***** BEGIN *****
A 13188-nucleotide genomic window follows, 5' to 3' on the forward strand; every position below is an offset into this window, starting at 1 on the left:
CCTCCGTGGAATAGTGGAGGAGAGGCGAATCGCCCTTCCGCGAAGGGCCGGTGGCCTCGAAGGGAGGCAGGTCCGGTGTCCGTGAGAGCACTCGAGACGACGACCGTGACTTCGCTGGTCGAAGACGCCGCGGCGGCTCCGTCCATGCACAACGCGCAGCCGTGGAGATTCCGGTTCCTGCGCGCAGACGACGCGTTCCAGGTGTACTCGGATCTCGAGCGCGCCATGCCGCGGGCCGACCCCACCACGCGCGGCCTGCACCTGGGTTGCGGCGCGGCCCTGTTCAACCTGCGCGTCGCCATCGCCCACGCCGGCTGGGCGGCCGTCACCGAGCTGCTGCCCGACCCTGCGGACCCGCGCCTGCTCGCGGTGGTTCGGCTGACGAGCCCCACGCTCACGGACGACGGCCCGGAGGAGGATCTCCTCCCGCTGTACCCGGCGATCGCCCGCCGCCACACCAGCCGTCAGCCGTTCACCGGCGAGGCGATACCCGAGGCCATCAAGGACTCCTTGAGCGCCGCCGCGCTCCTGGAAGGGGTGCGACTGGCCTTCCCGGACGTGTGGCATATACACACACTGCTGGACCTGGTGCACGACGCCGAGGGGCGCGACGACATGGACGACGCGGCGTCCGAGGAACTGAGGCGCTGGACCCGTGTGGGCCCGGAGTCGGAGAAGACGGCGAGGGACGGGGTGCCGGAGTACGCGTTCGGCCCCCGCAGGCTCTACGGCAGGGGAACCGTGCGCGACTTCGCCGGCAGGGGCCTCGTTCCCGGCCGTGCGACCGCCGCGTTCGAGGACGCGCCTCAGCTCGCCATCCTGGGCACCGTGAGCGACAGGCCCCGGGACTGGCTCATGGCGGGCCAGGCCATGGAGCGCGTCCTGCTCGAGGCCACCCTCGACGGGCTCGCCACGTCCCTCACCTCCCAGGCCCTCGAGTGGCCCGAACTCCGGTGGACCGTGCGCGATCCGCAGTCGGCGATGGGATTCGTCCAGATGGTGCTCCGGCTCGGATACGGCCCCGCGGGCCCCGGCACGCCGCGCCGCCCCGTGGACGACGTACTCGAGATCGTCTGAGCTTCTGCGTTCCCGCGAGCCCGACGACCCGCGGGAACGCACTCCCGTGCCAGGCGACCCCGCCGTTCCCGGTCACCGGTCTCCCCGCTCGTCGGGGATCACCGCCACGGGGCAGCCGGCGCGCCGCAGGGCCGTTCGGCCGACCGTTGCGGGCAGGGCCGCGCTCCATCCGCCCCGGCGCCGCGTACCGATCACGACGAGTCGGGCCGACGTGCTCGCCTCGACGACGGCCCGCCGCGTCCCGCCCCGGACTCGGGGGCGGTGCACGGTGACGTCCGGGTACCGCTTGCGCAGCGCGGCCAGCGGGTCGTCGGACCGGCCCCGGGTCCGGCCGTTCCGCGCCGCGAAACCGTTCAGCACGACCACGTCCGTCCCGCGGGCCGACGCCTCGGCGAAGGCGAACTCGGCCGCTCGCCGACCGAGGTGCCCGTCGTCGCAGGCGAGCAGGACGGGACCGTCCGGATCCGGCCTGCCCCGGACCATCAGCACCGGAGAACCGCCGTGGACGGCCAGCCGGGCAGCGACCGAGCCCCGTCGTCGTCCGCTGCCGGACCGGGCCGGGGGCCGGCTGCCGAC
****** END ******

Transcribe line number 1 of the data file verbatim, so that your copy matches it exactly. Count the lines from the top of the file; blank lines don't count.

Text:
A 13188-nucleotide genomic window follows, 5' to 3' on the forward strand; every position below is an offset into this window, starting at 1 on the left: